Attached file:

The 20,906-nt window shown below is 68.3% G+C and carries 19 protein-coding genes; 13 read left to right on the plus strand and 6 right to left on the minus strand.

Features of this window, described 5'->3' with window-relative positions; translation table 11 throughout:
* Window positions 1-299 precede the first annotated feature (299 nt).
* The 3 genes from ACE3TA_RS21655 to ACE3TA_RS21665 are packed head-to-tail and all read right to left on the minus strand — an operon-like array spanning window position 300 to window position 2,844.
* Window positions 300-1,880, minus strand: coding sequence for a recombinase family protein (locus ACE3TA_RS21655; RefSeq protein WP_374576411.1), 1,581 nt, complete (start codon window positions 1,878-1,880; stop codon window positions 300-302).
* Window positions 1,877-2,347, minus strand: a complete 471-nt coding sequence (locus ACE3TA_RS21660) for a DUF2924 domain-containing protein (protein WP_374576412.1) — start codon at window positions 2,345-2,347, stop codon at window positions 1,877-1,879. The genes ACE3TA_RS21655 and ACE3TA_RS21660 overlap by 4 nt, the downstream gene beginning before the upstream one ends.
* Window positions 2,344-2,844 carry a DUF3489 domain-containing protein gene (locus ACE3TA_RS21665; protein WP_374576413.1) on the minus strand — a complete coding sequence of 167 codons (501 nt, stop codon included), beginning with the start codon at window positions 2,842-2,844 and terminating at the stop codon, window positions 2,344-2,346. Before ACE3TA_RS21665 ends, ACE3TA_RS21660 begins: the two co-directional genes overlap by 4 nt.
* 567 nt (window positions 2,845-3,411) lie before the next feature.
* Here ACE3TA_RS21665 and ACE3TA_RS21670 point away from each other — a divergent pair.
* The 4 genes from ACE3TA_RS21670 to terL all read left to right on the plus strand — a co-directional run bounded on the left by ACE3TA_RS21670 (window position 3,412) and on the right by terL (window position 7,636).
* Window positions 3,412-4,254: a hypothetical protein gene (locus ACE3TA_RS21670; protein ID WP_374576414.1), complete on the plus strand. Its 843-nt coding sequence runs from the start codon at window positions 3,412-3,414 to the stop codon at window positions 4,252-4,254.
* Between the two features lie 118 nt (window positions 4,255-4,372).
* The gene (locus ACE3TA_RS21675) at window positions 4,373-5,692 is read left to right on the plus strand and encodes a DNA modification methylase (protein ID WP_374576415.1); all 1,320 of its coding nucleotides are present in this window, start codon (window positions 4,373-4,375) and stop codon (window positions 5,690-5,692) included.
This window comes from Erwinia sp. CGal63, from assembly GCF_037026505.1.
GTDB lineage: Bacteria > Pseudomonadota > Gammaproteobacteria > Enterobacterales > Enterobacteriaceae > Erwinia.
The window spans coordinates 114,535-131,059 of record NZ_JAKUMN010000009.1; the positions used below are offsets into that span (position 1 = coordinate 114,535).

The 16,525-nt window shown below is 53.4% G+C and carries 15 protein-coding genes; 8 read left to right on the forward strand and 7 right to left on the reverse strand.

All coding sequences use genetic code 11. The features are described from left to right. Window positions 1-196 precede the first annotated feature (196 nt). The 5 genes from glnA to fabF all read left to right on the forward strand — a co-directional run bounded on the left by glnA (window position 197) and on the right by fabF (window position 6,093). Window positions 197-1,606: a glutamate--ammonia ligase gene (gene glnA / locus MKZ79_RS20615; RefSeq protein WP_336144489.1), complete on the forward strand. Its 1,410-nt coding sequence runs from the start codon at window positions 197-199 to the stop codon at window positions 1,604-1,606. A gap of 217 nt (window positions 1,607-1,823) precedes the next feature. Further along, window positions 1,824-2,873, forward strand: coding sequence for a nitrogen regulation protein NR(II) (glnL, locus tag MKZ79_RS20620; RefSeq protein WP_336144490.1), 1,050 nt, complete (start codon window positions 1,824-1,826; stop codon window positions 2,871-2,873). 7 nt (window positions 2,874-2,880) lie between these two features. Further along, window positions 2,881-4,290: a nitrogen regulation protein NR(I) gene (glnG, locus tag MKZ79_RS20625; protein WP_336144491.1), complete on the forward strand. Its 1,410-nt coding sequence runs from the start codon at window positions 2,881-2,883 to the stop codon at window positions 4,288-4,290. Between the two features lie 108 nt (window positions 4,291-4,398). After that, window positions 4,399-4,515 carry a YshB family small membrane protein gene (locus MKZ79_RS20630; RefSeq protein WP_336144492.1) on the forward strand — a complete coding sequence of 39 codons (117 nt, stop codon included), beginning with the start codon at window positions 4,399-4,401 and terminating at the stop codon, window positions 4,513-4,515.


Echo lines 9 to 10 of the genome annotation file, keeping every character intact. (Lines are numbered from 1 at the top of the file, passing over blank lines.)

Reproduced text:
* Here ACE3TA_RS21665 and ACE3TA_RS21670 point away from each other — a divergent pair.
* The 4 genes from ACE3TA_RS21670 to terL all read left to right on the plus strand — a co-directional run bounded on the left by ACE3TA_RS21670 (window position 3,412) and on the right by terL (window position 7,636).